Poster Presentation 25th Annual Lorne Proteomics Symposium 2020

Redox modifications of cysteine in the liver of type 2 diabetes mellitus (#110)

Desmond K Li 1 2 , Alexander W Rookyard 2 3 , Lauren E Smith 1 2 , Yen Chin Koay 2 4 , Holly McEwan 2 5 , Anthony Don 2 5 , John F O'Sullivan 2 4 , Stuart J Cordwell 1 2 3 6 , Melanie Y White 1 2 3
  1. Discipline of Pathology, School of Medical Sciences, The University of Sydney, Sydney, NSW, Australia
  2. Charles Perkins Centre, The University of Sydney, Sydney, NSW, Australia
  3. School of Life and Environmental Sciences, The University of Sydney, Sydney, NSW, Australia
  4. Heart Research Institute, Sydney, NSW, Australia
  5. ACRF Centenary Cancer Research Centre, Sydney, NSW, Australia
  6. Sydney Mass Spectrometry, The University of Sydney, Sydney, NSW, Australia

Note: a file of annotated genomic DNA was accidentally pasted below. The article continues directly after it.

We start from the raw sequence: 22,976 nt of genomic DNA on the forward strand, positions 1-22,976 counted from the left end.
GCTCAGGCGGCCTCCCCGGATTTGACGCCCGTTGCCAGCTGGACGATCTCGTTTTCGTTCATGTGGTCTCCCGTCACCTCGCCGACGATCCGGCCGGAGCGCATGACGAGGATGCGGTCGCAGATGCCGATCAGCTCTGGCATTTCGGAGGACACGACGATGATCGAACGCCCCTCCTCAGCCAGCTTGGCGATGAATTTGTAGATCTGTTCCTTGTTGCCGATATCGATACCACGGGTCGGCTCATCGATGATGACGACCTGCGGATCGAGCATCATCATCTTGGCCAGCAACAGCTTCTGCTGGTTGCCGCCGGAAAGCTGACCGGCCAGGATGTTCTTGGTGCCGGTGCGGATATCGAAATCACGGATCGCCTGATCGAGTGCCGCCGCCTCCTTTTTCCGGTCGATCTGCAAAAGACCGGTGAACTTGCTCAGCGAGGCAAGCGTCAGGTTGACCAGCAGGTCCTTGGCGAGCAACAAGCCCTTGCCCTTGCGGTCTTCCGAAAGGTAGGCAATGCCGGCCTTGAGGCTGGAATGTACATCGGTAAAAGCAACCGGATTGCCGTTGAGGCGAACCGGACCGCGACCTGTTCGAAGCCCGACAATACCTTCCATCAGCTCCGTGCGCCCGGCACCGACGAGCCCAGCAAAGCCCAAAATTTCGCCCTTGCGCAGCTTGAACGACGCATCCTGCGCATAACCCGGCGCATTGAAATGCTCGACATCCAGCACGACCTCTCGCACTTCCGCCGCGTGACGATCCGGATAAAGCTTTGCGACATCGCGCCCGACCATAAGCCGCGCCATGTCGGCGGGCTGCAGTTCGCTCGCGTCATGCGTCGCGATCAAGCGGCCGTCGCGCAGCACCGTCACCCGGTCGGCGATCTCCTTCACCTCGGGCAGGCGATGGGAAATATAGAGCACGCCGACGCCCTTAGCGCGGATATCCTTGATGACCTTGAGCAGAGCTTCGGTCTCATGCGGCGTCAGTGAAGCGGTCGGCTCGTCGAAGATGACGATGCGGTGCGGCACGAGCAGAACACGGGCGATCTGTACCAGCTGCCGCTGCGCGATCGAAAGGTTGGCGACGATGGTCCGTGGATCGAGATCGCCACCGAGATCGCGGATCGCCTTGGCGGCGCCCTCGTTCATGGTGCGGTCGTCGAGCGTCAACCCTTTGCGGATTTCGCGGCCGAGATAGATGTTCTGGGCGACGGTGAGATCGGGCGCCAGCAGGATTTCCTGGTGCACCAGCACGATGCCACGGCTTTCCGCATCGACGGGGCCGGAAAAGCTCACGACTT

Reactive oxygen species (ROS) and associated redox modifications have normal physiological roles in signalling but are also implicated in a number of pathologies. Oxidative stress associated with type 2 diabetes mellitus (T2DM) has been attributed to increased generation/reduced clearance of ROS in insulin sensitive tissue including the liver. During oxidative stress, proteins undergo redox modifications through the thiols of cysteine, which may alter structure, functionality and signalling pathways. To determine proteins of the liver which undergo redox modifications with T2DM, we investigated a number of associated metabolic disorders using redox proteomics. Rats were subjected to a high fat diet (HFD) to induce peripheral insulin resistance, as well as streptozotocin (STZ) to create β cell dysfunction, thereby generating the T2DM pathology. Rats treated with only HFD or STZ were utilised to analyse the pre-diabetic state. To enrich low abundance redox modified peptides, thiol disulfide exchange was utilised for reversibly modified cysteines with quantitation by iTRAQ and mass spectrometry (MS). Strong cation exchange was used to select for irreversibly modified cysteines, combined with MS based label-free parallel reaction monitoring (PRM) quantitation. We identified 7,635 peptides with reversibly oxidised cysteines, with over 3,000 changing abundance in response to disease progression and quantified 123 PRM amenable peptides with irreversibly oxidised cysteine. Oxidative modifications to proteins which maintain redox balance suggests dysregulation, contributing to oxidative stress in T2DM. Observed changes in enzymes involved in glucose metabolism suggest a role of redox modifications in glucose utilisation/production. Modifications to enzymes in fatty acid metabolism correlate with the hyperlipidemia associated with T2DM. Many proteins showed increased levels of irreversible oxidative modifications contributing to protein damage. Changes in the redox status of these proteins could be indicative of these protein species prone to oxidative damage, contributing to pathogenesis or a level of cellular regulation in response to the metabolic disturbance.